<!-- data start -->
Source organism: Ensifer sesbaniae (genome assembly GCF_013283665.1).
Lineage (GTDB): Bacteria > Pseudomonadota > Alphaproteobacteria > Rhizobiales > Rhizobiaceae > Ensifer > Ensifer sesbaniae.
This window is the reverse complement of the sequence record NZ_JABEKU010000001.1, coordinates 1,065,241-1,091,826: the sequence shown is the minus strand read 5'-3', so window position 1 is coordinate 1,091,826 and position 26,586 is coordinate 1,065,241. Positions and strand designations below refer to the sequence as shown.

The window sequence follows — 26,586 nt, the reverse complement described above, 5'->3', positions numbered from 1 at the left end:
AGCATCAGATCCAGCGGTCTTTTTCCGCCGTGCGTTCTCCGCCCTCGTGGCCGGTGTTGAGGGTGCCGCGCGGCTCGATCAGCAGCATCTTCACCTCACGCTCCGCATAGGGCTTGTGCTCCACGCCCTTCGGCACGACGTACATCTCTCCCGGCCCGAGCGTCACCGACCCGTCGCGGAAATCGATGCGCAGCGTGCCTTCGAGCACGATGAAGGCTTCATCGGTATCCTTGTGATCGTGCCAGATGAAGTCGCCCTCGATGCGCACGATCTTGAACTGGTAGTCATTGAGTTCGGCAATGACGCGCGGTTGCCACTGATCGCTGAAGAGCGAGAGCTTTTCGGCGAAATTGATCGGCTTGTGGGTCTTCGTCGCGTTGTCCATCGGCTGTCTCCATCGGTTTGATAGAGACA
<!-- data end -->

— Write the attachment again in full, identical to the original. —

Source organism: Ensifer sesbaniae (genome assembly GCF_013283665.1).
Lineage (GTDB): Bacteria > Pseudomonadota > Alphaproteobacteria > Rhizobiales > Rhizobiaceae > Ensifer > Ensifer sesbaniae.
This window is the reverse complement of the sequence record NZ_JABEKU010000001.1, coordinates 1,065,241-1,091,826: the sequence shown is the minus strand read 5'-3', so window position 1 is coordinate 1,091,826 and position 26,586 is coordinate 1,065,241. Positions and strand designations below refer to the sequence as shown.

The window sequence follows — 26,586 nt, the reverse complement described above, 5'->3', positions numbered from 1 at the left end:
AGCATCAGATCCAGCGGTCTTTTTCCGCCGTGCGTTCTCCGCCCTCGTGGCCGGTGTTGAGGGTGCCGCGCGGCTCGATCAGCAGCATCTTCACCTCACGCTCCGCATAGGGCTTGTGCTCCACGCCCTTCGGCACGACGTACATCTCTCCCGGCCCGAGCGTCACCGACCCGTCGCGGAAATCGATGCGCAGCGTGCCTTCGAGCACGATGAAGGCTTCATCGGTATCCTTGTGATCGTGCCAGATGAAGTCGCCCTCGATGCGCACGATCTTGAACTGGTAGTCATTGAGTTCGGCAATGACGCGCGGTTGCCACTGATCGCTGAAGAGCGAGAGCTTTTCGGCGAAATTGATCGGCTTGTGGGTCTTCGTCGCGTTGTCCATCGGCTGTCTCCATCGGTTTGATAGAGACA